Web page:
PhET Build A Molecule

PhET (Physics Education Technology Project)
Type Category
Instructional Materials
Interactive Simulation
This resource, vetted by NSTA curators, is provided to teachers along with suggested modifications to make it more in line with the vision of the NGSS. While not considered to be “fully aligned,” the resources and expert recommendations provide teachers with concrete examples and expert guidance using the EQuIP rubric to adapted existing resources. Read more here.



Students will have fun constructing simple molecules with this simulation, while also gaining insight into molecular structure and chemical nomenclature. The activity gives learners tasks to build molecules from “kits” of elements. The tasks increase in complexity step-by-step, as students click & drag atoms to make specific molecules to match a molecular formula . Tasks include building diatomic molecules, molecular compounds, and construction of larger molecules without explicit direction. After a molecule is built, it can be viewed in 3D either as a ball-and-stick or a space-filling model. This resource is appropriate for the early phases of a unit on molecular structure.

Teachers:  The main library link goes to the HTML simulation itself. To access an excellent set of lesson materials created by a middle school teacher to support this simulation, click on the “For Teachers” tab.  Look for the lesson written by Jackie Esler. Her lesson includes pre-test, two post-tests, Student Guide, and lesson plan specifically developed to use with “Build A Molecule”. You must be a registered user on the PhET website to access the add-on materials, but registration is FREE.

Intended Audience

Educational Level
  • Middle School
Access Restrictions

Free access - The right to view and/or download material without financial, registration, or excessive advertising barriers.

Performance Expectations

MS-PS1-1 Develop models to describe the atomic composition of simple molecules and extended structures.

Clarification Statement: Emphasis is on developing models of molecules that vary in complexity. Examples of simple molecules could include ammonia and methanol. Examples of extended structures could include sodium chloride or diamonds. Examples of molecular-level models could include drawings, 3D ball and stick structures, or computer representations showing different molecules with different types of atoms.

Assessment Boundary: Assessment does not include valence electrons and bonding energy, discussing the ionic nature of subunits of complex structures, or a complete description of all individual atoms in a complex molecule or extended structure is not required.

This resource is explicitly designed to build towards this performance expectation.

Comments about Including the Performance Expectation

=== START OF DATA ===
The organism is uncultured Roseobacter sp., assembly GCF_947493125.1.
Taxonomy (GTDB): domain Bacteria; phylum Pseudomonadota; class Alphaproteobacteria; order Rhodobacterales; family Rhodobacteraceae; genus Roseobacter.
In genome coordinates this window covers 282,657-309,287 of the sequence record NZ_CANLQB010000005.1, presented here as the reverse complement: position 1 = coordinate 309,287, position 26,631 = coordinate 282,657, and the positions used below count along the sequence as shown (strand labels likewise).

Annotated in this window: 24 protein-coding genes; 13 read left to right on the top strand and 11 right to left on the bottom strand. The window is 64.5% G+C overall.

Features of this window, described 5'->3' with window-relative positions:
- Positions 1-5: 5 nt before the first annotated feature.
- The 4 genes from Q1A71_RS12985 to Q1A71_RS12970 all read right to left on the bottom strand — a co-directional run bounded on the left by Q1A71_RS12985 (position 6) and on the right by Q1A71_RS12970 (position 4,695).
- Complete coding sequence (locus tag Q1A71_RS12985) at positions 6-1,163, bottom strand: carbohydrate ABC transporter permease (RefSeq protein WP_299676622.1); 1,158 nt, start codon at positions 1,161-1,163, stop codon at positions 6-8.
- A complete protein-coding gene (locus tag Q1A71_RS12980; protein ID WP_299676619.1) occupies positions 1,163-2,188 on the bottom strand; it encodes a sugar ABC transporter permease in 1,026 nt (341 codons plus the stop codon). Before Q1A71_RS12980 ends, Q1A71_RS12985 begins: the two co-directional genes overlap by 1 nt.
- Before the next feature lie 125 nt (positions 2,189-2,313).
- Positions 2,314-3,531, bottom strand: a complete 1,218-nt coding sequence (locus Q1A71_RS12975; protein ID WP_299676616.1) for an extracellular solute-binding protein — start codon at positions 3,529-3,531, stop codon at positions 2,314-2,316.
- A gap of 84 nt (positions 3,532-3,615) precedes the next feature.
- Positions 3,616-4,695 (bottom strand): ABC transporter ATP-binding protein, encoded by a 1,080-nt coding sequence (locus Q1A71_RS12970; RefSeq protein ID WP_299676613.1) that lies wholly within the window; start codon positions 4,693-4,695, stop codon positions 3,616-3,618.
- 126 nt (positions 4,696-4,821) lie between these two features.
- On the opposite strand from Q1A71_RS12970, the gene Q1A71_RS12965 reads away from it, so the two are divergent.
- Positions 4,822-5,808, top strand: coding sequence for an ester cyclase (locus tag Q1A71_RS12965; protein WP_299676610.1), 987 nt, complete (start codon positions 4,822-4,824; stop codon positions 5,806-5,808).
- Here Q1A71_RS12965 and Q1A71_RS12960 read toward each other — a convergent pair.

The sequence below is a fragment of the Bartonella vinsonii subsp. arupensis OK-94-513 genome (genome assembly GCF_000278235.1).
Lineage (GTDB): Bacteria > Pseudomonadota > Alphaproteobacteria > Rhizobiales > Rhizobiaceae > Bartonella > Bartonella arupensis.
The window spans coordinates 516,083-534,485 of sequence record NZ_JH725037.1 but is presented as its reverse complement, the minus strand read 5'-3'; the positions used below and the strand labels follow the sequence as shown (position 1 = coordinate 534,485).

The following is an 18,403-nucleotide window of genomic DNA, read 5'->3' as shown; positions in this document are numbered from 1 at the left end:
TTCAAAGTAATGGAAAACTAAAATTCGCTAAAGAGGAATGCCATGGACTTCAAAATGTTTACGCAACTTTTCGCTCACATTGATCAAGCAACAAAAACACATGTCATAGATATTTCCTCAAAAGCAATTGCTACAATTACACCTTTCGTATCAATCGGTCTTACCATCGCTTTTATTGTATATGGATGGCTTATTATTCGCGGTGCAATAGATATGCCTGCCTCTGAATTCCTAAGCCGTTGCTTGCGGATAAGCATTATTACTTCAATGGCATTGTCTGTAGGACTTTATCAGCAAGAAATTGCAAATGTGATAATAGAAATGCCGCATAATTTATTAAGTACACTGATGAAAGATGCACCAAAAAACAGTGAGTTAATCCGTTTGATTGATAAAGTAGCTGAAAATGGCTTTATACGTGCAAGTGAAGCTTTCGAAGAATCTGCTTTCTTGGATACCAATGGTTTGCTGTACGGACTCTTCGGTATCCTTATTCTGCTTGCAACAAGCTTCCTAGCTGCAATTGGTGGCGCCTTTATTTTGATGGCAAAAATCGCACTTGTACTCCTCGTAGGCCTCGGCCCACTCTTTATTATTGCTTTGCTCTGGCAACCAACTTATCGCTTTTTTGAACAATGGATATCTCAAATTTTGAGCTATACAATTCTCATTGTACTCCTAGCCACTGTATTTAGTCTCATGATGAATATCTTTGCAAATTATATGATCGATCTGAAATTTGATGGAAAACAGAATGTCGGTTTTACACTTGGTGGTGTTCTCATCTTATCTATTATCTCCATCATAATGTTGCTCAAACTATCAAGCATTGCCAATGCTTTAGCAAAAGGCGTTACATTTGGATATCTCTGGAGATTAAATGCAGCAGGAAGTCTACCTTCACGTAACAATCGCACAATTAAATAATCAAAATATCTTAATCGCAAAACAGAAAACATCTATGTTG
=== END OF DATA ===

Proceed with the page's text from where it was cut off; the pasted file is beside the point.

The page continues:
While the “Build A Molecule” activity offers an inquiry-based experience, teachers may wish to introduce some of the language of chemical formulas up front, such as “diatomic molecule”, “element”, and “chemical compound”.  Through using the model, students should be able to figure out independently what the coefficients and subscripts signify, without much direction.  Note: The model offers three levels of increasing complexity. The first two levels give specific tasks for using buckets of atoms to build simple molecules.  In the third level, “Larger Molecules” students can develop their own models.

Science and Engineering Practices

This resource appears to be designed to build towards this science and engineering practice, though the resource developer has not explicitly stated so.

Comments about Including the Science and Engineering Practice
To fully meet this Practice, teachers may wish to introduce a formative assessment asking learners to describe their digital molecular creations in writing.  Ask students to click the 3D box next to each created molecule and closely examine the structure. Example questions could include: 1) How do diatomic molecules stick together? 2) What does the water molecule look like in the 3D image? 3) Describe the difference between the 3D model of the water molecule and the carbon dioxide molecule. 4) Describe in your own words what is happening when you place two hydrogen atoms next to an oxygen atom. (They are highly attracted to each other: this helps build a foundation to understand chemical bonds.) What pattern do you notice when hydrogen bonds with another atom? 5) What are you observing in the model that we can’t see with our eyes? To keep students focused and on task in meeting learning goals, registered users of PhET can access a Student Guide and assessment, written by a middle school teacher specifically to supplement the “Build A Molecule” simulation.  You’ll find it under “For Teachers”.

Disciplinary Core Ideas

This resource is explicitly designed to build towards this disciplinary core idea.

Comments about Including the Disciplinary Core Idea